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IN THIS ISSUE
PIAC Advocates Stronger Privacy Laws
Telco Price Caps Now In Effect
CRTC Examines Telephone Service in High Cost Areas
Banking on Consumer Power
The privacy of one’s personal information is becoming increasingly difficult to protect in this age of computerization and globalization. Personal information (any information about an identifiable individual) is now a valuable commodity in the private sector, but individuals’ rights to control over their own personal information have yet to be recognized in law.
Most provinces, as well as the federal government, have laws protecting personal information in the government’s possession. However, Quebec is the only province that regulates the collection, use and disclosure of personal information by private companies. Everywhere else in the country, citizens are bereft of any statutory right to control the collection, use or disclosure of their own personal information by private companies. Yet surveys show that the vast majority of Canadians are concerned about the loss of control over their personal information, and wish to regain it.
In January 1998, the federal government issued a discussion paper entitled “The Protection of Personal Information: Building Canada’s Information Economy and Society”. This paper explains why current protections are no longer enough, and invited feedback by March 27th on the design of a new federal law to protect personal information in the private sector.
PIAC provided detailed comments and suggestions in its March 27th submission to the government, calling for strong legislation and effective enforcement tools. PIAC pointed out a number of gaps in existing voluntary privacy codes, and warned against too much reliance on self-regulation by industry. PIAC recommended that a single federal agency be given the mandate and the resources to apply the new legislation, to effectively enforce it, and to inform the public about their rights and avenues of redress.
The government initiative is encouraging, and we hope that draft legislation will not be long in coming. PIAC’s submission (18 pages, single spaced) can be obtained upon request by calling (613) 562-4002 ext.60.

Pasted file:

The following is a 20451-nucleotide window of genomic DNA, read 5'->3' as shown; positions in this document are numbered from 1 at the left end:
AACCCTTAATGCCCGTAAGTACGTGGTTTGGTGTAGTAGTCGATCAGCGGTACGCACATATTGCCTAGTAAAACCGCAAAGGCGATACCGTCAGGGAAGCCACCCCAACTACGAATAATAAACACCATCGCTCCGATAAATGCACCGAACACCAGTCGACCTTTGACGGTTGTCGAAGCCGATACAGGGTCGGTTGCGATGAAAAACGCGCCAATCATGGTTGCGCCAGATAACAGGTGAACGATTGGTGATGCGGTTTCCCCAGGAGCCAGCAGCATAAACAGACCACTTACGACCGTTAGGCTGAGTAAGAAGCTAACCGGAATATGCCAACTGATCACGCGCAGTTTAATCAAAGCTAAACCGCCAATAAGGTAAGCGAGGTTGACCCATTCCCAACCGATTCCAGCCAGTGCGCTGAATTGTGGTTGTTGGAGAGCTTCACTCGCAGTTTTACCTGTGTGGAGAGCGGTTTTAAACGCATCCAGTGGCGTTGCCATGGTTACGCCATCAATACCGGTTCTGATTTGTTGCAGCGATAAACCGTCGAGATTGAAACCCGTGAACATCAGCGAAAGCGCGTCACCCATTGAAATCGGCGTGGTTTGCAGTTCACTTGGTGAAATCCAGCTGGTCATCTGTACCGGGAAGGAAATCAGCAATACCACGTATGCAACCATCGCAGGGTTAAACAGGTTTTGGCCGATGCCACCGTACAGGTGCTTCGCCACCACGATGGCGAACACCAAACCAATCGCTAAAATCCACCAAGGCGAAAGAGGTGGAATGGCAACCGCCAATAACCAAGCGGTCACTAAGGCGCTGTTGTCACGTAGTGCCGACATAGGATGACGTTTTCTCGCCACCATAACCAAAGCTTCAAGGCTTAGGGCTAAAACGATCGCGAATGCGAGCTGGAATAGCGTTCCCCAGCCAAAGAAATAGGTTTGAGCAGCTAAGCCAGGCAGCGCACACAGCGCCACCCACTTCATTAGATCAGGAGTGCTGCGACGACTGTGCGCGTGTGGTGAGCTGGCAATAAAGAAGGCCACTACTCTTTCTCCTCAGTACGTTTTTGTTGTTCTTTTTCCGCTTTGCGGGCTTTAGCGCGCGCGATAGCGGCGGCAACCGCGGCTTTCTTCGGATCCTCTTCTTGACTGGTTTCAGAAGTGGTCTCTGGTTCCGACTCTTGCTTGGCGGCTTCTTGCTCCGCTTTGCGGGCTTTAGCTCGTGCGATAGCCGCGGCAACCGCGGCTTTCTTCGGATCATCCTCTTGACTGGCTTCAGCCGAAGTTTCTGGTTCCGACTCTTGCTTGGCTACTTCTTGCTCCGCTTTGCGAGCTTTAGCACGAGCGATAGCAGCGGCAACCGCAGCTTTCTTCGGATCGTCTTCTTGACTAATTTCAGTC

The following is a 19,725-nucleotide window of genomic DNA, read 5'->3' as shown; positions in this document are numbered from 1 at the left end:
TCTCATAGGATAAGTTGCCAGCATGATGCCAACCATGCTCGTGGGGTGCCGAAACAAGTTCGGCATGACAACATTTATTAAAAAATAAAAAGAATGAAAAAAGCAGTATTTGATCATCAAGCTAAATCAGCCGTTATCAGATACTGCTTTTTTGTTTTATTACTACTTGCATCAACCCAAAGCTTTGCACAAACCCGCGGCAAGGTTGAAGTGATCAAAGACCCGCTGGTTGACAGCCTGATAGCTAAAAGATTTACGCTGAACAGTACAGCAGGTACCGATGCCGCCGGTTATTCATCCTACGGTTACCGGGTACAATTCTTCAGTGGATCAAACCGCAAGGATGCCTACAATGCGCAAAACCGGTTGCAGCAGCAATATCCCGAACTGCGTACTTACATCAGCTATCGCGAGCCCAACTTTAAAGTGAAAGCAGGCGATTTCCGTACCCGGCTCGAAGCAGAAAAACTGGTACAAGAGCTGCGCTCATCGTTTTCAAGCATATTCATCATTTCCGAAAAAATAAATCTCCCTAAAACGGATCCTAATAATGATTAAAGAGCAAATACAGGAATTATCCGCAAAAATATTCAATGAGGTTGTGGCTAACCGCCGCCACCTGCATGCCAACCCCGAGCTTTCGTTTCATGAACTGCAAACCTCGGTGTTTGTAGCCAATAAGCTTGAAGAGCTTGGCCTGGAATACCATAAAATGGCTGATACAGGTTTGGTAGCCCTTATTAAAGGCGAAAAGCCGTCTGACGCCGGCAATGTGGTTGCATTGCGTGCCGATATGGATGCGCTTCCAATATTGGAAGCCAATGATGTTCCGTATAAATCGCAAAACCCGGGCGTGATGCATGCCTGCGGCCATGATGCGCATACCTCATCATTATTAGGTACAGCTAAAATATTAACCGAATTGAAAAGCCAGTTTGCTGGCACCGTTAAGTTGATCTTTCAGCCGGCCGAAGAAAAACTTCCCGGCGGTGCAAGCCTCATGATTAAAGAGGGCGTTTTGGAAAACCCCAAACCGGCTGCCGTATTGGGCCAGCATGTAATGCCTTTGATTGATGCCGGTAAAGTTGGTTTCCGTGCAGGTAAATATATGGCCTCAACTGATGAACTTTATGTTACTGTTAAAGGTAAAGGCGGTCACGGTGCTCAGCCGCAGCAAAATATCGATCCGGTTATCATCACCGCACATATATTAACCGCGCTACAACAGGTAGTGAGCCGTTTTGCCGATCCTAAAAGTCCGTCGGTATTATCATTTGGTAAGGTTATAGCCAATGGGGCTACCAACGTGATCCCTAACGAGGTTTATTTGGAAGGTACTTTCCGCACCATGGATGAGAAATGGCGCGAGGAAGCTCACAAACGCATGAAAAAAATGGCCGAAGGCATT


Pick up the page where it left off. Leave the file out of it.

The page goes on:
After a long process in which PIAC represented a number of consumer groups concerned about telephone rates and service quality, a new regulatory regime took effect on Jan.1, 1998. Eight of the major phone companies in Canada (Bell, BC TEL, Telus, MTS, MT&T, NBTel, NewTel and IslandTel) are no longer subject to detailed regulatory scrutiny of their costs and revenues. Instead, they are subject to a pre-set cap on the prices that they can charge.
The cap is based on a formula, which was established by the CRTC in May 1997. This formula requires the telcos to reduce overall prices for local services by 4.5% less inflation each year. Average residential rates are permitted to increase by no more than inflation, while individual rates can be increased by no more than 10% per year. It is expected that companies will satisfy the price cap by lowering business rates – indeed, we are already seeing such reductions.
One of the more controversial aspects of price caps involved the level of “going-in” rates. Telephone companies wanted to jack up their rates before the price cap took effect. The CRTC permitted rate increases as of Jan.1, 1998 ranging from $1.33 in the case of Telus to $3.20 in the case of BC TEL. (NBTel did not request an increase) However, the Commission rejected telco requests for a more lenient price cap, and, with minor exceptions, held the line on its price cap formula. Average local residential rates for these eight companies now range from $17.64 in the case of MTS, to $25.00 in the case of MT&T.
In the wake of this dramatic change in the way that telephone service is regulated in Canada, PIAC has published a booklet entitled “Price Caps in Canadian Telecommunications: A Consumer Primer”. Copies are $6 each and can be obtained by calling (613) 562-4002 ext.60.
CRTC Examines Telephone Service in High Cost Areas
PIAC is representing a broad coalition of consumer groups in a CRTC proceeding on problems associated with providing telephone service to people and businesses in rural and remote parts of the country.
Increasing competition in telecommunications has brought more choice and lower prices to many Canadians. However, it has also put great pressure on local rates, especially those in smaller centres. As well, competition tends to concentrate in densely populated areas, leaving many rural folks without any real options.